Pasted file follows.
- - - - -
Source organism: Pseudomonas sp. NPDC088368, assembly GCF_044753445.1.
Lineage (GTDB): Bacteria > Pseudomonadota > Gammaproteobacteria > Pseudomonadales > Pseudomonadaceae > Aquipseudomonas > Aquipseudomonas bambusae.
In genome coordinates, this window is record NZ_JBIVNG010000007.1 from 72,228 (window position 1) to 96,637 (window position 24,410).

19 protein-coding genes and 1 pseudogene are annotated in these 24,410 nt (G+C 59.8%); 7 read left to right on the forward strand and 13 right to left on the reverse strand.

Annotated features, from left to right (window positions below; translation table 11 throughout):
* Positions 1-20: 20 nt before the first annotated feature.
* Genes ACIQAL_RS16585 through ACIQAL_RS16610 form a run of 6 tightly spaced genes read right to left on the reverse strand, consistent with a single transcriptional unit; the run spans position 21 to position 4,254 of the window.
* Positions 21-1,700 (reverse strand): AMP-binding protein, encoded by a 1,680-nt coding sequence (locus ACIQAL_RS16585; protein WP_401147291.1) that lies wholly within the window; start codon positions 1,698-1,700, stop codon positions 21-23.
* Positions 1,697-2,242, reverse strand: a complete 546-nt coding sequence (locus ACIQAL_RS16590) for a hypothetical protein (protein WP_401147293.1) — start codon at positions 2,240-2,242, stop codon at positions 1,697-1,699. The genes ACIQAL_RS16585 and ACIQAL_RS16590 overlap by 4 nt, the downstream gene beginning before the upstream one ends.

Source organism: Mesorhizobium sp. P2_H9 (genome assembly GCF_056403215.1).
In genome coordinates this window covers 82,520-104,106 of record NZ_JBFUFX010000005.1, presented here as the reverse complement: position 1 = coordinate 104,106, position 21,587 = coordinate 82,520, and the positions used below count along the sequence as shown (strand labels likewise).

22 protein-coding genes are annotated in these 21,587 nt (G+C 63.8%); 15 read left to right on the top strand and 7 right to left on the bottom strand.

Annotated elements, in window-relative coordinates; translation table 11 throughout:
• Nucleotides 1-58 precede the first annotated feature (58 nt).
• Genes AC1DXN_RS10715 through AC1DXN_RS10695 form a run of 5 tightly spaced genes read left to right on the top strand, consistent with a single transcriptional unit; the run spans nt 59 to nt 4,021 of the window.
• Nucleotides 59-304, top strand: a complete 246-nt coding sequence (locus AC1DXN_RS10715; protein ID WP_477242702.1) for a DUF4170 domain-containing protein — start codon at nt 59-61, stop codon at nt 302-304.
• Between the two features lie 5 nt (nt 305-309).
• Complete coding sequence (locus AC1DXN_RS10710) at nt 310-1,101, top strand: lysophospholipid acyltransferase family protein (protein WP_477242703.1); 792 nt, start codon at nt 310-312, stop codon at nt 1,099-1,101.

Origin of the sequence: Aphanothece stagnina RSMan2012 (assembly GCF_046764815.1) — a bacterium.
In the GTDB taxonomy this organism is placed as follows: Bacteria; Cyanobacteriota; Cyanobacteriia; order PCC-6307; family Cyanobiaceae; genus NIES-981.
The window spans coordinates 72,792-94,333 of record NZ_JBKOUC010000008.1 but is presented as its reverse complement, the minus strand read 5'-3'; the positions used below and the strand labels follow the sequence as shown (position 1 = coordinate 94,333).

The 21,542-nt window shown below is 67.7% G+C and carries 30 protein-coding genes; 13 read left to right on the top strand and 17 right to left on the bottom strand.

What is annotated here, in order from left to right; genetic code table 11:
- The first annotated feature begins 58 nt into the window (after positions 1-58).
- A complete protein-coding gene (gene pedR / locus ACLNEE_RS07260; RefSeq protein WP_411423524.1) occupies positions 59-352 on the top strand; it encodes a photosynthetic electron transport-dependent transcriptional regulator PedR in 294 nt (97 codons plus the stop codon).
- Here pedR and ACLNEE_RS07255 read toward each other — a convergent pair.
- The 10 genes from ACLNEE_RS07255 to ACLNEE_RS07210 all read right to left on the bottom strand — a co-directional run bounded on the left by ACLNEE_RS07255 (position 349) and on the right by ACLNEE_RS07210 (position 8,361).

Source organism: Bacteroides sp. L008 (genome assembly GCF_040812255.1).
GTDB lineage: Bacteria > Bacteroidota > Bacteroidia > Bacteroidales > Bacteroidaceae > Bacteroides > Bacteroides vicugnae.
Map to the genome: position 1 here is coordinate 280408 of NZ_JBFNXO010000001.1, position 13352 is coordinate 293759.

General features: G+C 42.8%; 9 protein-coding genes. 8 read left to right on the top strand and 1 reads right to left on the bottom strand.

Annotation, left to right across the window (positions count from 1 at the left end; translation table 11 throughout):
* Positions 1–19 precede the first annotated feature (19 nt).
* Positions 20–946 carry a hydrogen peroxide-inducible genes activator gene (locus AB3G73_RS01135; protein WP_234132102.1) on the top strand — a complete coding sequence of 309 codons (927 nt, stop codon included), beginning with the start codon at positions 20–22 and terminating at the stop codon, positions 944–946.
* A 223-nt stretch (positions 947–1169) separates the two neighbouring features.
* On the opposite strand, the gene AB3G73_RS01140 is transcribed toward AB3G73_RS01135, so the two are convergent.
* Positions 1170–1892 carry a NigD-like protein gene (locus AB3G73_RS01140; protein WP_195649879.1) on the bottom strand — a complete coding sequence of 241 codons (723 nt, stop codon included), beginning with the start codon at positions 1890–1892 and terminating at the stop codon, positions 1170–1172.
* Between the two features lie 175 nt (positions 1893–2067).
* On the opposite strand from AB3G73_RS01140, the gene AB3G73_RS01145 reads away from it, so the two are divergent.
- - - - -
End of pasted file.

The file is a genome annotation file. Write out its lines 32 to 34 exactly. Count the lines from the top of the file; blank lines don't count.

Annotation, left to right across the window (positions count from 1 at the left end; translation table 11 throughout):
* Positions 1–19 precede the first annotated feature (19 nt).
* Positions 20–946 carry a hydrogen peroxide-inducible genes activator gene (locus AB3G73_RS01135; protein WP_234132102.1) on the top strand — a complete coding sequence of 309 codons (927 nt, stop codon included), beginning with the start codon at positions 20–22 and terminating at the stop codon, positions 944–946.